Rex Wockner has more, of course. (big ol’ h/t to A. Crain for the links on these sister rallies!)

Party A and Party B

On Friday, Lindsey and I hosted our 1 Mile March for Equality (links to photos and videos at that page; more coming later). It was a terrific event.

We arrived at the Rock Island County Clerk’s office to a a flurry of activity. About a dozen friends came out to support us for the day, as well as Lindsey’s mom and brother. The Quad City Times (Davenport) as well as the Argus-Dispatch (Rock Island & Moline) sent reporters and photographers to cover the event. This was startling and gratifying, because as anyone who has ever invited press knows, you’re usually sending those press releases out into the ether. Our modest group was packed with rainbow flags and signs.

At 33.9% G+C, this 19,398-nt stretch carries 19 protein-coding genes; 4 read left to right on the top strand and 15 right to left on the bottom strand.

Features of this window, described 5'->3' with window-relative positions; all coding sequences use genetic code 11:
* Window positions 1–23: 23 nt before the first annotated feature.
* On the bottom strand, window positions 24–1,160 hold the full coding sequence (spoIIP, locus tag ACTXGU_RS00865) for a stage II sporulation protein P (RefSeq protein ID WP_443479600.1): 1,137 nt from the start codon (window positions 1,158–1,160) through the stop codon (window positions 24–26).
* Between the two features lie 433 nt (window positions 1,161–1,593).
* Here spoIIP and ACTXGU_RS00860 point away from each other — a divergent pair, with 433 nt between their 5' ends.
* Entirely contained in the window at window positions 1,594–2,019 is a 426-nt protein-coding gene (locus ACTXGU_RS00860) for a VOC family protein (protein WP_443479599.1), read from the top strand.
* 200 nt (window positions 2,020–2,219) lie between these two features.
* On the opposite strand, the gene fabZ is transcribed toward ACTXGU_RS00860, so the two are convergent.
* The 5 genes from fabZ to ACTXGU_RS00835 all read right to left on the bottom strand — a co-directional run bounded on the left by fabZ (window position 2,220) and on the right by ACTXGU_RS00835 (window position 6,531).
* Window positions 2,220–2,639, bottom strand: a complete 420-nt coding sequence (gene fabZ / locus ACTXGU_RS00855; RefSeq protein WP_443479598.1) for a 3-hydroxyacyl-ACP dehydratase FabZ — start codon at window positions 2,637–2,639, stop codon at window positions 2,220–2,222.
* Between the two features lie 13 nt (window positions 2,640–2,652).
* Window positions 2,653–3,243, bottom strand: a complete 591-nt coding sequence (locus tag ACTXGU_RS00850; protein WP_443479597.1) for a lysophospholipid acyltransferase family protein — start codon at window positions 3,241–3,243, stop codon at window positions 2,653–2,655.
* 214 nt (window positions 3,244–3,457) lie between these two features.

I said this then, and I’ll say it again: Lindsey and I have been beyond blessed by the support and love we’ve received throughout our five years together. We heard from dozens of friends and family members who couldn’t come, encouraging us for this event.

The event went as planned. We all walked in the Illinois office and presented our completed application. We were politely, if nervously, turned down, “Illinois doesn’t recognize marriage for same-sex couples.” The whole group of us walked to the Centennial Bridge. We got a lot of positive reactions from cars going by, and only a couple of negative ones. No one threw anything at us. The Iowa office welcomed us, and in a surreally-overphotographed moment, Lindsey handed in our form and we signed our names. Her brother Patrick acted as our legal witness, as Lindsey had for his marriage license. Ten minutes later, they printed our documents and we’re officially Party A and Party B. (Iowa allows you to check you choice of Bride, Groom, or Spouse on your license application, but both participants are legally Party A and Party B. Identifying your gender is optional; we did so that the Recorder’s Office can quantify the impact of equal marriage in Iowa. Yay statistics.)